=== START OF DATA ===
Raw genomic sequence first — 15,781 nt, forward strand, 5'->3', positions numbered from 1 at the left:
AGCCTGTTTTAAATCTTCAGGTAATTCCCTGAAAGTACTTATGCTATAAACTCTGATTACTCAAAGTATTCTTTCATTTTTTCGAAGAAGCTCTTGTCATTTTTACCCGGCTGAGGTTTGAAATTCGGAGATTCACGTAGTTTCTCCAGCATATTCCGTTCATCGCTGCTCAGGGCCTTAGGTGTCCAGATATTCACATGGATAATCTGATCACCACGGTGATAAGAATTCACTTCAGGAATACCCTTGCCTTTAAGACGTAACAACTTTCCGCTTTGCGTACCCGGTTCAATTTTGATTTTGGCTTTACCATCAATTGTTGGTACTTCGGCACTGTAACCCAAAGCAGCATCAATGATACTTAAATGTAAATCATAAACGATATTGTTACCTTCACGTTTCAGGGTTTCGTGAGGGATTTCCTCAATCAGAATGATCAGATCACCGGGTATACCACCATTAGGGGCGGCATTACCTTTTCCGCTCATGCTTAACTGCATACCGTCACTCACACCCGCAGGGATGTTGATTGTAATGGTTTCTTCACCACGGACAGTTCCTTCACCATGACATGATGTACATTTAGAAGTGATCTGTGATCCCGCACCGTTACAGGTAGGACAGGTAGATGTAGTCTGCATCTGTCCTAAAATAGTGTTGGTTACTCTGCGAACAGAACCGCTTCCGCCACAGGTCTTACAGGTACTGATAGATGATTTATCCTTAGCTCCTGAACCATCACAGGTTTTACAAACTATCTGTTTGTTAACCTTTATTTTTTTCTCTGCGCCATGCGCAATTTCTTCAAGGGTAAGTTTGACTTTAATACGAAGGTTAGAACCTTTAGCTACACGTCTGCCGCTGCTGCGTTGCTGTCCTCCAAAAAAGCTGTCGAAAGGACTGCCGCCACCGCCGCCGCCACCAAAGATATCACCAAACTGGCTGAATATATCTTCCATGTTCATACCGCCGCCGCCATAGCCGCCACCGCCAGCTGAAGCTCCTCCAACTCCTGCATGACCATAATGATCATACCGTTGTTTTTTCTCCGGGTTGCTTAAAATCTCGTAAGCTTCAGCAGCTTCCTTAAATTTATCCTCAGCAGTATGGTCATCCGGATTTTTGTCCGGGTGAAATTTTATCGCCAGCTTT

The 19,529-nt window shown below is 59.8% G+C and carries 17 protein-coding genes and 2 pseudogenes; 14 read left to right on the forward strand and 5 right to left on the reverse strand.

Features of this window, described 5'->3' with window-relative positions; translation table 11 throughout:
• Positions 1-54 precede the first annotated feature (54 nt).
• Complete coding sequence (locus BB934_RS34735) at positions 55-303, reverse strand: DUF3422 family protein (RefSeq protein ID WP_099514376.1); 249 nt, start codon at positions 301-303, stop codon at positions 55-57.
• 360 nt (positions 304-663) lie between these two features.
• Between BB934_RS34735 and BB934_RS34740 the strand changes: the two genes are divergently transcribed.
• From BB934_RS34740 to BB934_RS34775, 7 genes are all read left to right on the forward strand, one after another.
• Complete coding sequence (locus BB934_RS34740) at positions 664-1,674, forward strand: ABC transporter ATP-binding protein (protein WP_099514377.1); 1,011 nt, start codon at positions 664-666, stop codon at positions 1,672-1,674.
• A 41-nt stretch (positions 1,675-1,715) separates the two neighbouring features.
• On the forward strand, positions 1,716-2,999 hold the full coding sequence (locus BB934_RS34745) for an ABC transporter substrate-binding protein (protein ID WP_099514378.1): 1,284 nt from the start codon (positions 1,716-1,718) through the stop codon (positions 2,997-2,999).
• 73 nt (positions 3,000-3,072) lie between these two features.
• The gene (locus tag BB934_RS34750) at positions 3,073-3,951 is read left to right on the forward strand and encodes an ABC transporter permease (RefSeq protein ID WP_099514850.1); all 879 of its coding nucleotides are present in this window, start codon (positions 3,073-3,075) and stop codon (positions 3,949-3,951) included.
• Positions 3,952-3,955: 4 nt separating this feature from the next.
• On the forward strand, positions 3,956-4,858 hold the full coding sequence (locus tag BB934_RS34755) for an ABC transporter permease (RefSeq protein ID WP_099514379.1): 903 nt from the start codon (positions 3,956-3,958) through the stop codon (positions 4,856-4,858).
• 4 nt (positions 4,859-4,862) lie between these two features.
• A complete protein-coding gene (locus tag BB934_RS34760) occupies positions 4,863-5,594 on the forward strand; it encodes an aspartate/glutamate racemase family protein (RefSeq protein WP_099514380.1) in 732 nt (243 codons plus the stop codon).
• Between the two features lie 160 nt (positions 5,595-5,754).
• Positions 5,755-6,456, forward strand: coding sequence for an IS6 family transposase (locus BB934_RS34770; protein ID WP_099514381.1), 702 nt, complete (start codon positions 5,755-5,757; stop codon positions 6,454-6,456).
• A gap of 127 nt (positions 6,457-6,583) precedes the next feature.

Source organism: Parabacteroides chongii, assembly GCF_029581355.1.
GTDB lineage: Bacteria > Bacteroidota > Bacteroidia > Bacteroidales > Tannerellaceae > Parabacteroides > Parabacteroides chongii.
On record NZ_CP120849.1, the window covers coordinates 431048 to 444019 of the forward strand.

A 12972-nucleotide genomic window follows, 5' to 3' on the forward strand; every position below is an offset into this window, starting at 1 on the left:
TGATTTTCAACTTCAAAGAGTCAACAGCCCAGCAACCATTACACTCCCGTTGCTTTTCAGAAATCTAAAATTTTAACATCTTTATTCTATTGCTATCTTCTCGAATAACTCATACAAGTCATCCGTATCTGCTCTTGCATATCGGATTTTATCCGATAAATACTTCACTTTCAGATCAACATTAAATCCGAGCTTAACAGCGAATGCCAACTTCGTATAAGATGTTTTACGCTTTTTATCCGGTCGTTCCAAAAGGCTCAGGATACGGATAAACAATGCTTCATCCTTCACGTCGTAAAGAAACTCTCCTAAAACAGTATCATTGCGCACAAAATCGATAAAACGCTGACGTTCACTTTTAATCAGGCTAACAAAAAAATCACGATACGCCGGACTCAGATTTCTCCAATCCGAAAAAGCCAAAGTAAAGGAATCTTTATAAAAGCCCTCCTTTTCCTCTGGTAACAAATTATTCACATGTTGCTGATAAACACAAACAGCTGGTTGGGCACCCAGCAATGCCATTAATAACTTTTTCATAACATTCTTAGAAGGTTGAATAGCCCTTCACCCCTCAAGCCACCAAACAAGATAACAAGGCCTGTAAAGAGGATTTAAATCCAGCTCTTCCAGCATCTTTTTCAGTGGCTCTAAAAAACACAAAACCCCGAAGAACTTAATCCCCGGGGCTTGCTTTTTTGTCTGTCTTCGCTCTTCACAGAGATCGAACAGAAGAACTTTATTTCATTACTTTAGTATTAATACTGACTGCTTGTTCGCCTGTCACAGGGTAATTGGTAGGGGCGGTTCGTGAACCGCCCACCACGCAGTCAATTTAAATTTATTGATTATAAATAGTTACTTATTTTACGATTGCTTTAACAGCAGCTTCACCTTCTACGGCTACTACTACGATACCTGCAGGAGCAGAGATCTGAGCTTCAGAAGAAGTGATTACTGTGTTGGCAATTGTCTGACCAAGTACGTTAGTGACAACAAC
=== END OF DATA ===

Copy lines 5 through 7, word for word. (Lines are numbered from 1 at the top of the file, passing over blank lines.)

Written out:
• Positions 1-54 precede the first annotated feature (54 nt).
• Complete coding sequence (locus BB934_RS34735) at positions 55-303, reverse strand: DUF3422 family protein (RefSeq protein ID WP_099514376.1); 249 nt, start codon at positions 301-303, stop codon at positions 55-57.
• 360 nt (positions 304-663) lie between these two features.